On The Money
Economics for the 99%
If you took a drink every time you heard a politician say “middle-class”, you could have stayed smashed since last January. Isn’t it strange that here in the US, where “Marxism” “communism” or even “socialism” have become foul language, the Marxist concept of an expanding middle-class remains hugely popular. So much so, that every politician in America constantly promises to help grow the middle-class.
For a while in the US, we had a real middle-class. Strong labor unions organized workers and wages rose for workers as a result. Thanks to unions like the Teamsters, the AFL-CIO and the UAW, working people enjoyed home-ownership and considerable creature comforts. This was the age of Levittown houses and populux consumerism, and a brand new vision of widespread middle-class affluence that came to be known as the American Dream.
Just like Marx predicted, workers organized, took control of the means of production, demanded higher wages, and the middle-class was born. And, for a while, it persisted, until capitalists found plenty of cheap, unorganized labor in China. Today, that middle-class has mostly retired. Thirty years of union-busting, outsourcing, downsizing, and wage stagnation have exacted a huge toll on the middle-class. In fact, you’d hardly recognize it today.
Today, instead of an economy based on manufacturing, we have a service based economy brimming with low-wage, high-stress customer-service jobs. Facing lower wages (the “new normal”), higher housing, food, energy and health-care costs, the standard of living for most American workers has plunged precipitously in the last twenty years. Strangely, we still think of ourselves as middle-class.
Hey, our parents were middle-class, doesn’t that automatically make us middle-class too? Like it was genetic or something, but no, you are not middle-class anymore. The fact that you have three roommates helping to pay the rent should clue you in to that. The middle-class has vanished.
In the crater left by the imploding middle-class, we find the bourgeois. That is, the landlords, lawyers, cops, and businessmen, the people who most directly serve, and emulate the super-rich, the ones who already had money before the middle-class was born. These people are happy to be rid of the riffraff, and glad to have a whole new underclass of people to exploit.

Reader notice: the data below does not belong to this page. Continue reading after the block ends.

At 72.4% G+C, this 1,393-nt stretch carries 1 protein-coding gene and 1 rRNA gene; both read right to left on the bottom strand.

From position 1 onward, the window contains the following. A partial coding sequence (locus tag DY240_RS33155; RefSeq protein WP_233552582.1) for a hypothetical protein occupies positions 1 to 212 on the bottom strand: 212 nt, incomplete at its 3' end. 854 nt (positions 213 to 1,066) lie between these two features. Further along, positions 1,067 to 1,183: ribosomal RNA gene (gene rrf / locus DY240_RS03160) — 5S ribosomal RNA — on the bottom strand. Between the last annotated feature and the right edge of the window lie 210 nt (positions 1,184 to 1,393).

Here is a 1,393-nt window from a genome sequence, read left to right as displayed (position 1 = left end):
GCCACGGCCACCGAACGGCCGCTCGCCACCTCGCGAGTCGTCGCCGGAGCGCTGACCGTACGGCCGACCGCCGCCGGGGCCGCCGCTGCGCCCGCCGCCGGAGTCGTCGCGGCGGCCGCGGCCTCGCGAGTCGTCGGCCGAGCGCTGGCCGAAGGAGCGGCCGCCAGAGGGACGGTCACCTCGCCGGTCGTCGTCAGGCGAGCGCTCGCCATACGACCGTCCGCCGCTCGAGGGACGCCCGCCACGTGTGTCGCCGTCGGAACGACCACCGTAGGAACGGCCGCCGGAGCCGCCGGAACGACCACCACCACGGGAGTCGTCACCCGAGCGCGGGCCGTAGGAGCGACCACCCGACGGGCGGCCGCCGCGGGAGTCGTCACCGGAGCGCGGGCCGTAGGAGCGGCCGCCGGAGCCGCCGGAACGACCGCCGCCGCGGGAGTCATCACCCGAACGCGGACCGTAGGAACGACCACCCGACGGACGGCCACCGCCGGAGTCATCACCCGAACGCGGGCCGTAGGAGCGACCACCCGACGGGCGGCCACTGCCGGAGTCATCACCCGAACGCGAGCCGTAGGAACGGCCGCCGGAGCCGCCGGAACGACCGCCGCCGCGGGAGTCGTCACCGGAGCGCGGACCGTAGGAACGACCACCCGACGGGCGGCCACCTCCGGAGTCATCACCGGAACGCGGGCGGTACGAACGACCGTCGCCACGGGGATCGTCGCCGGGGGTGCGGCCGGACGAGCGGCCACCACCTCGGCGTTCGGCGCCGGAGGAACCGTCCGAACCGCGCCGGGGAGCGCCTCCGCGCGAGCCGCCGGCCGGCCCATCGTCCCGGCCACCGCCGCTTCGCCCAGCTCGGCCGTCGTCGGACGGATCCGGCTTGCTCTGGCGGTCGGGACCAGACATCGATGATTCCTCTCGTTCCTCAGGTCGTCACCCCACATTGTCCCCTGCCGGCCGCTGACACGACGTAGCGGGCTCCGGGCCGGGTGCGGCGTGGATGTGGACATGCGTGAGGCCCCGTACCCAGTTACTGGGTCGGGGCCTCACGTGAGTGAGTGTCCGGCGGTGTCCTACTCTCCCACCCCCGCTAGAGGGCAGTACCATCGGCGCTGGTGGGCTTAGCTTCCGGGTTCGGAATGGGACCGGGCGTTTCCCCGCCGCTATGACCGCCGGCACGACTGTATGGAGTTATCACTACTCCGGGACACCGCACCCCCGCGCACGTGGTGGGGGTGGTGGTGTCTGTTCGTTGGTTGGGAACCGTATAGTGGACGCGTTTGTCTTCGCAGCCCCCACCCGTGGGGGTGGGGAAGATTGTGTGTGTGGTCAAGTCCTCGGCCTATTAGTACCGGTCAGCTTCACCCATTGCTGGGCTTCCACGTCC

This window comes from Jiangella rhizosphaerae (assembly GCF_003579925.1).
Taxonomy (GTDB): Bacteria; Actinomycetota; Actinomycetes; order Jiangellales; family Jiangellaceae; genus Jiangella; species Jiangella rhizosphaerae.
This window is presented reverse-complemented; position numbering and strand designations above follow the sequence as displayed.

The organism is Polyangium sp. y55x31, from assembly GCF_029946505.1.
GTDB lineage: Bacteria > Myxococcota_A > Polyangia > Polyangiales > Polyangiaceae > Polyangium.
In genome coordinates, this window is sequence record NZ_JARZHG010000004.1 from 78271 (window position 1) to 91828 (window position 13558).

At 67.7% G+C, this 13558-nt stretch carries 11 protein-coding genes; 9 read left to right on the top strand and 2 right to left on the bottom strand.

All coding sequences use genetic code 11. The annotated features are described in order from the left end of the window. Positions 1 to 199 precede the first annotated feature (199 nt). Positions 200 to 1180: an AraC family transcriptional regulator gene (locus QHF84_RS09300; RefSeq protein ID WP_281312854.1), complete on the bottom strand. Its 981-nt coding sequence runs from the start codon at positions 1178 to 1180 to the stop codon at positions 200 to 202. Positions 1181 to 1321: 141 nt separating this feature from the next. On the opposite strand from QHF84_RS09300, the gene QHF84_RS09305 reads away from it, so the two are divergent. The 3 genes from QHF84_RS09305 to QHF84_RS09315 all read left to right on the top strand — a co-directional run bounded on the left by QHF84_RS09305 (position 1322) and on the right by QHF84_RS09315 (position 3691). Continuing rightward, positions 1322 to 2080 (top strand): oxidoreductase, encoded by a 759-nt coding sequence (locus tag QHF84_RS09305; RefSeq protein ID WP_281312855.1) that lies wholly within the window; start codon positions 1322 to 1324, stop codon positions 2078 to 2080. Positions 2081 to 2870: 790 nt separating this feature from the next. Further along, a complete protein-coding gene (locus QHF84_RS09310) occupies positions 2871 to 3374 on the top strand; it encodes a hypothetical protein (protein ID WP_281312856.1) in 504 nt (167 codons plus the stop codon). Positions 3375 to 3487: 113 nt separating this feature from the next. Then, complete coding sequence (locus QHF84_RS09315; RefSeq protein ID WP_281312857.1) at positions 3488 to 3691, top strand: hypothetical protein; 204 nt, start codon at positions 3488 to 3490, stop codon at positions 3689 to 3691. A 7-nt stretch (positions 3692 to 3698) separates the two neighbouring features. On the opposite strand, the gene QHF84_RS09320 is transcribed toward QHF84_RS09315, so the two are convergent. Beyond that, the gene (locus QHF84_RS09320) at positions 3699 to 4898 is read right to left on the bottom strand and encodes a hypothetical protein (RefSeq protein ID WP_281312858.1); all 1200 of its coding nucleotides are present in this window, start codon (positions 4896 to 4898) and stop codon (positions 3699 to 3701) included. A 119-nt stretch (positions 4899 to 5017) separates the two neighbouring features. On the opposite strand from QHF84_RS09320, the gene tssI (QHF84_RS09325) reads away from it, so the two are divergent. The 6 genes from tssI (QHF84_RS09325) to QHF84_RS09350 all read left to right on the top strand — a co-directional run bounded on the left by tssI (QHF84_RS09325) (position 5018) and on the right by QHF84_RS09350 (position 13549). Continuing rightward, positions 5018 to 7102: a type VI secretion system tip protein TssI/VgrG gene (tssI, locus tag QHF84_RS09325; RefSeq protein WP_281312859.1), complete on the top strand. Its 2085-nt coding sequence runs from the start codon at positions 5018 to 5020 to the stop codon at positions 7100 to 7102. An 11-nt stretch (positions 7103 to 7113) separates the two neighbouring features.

That’s why you hear politicians talk so much about “the middle-class”. They know that the term only really applies to retirees from that bygone era, and their bourgeois, landlord/cop/lawyer/businessman supporters whose asses they already kiss. They know that a lot of people, who do not own property, or stocks, or investment income, but instead work for a living, at low wages, still identify with the middle-class, even though they got kicked out of the club decades ago.
When politicians promise to help the middle-class, they don’t mean that they will help you become middle-class. They mean that they will hold you down so the bourgeois can fuck you over. If you don’t like this old French term, call them the gentry, or the property owning class, or better yet, the landlords. Would you vote for a candidate who promised to help landlords? How about a candidate who promised to punish landlords? Now we’re talking, am I right?
We have good reason to despise landlords, as we do cops, lawyers prisons and politicians, and they have all earned our contempt. Don’t dress them up in picket-fence-leave-it-to-beaver imagery, and then pretend like you live there too. The middle-class, Marxism, and the Berlin Wall all crumbled to dust a long time ago. It’s time to face facts, and call a spade a spade. The middle-class is dead, or at least retired, and the bourgeois are not on your side, and the politicians who promise to help them are not your friends. There’s a view of the middle-class that’s On The money.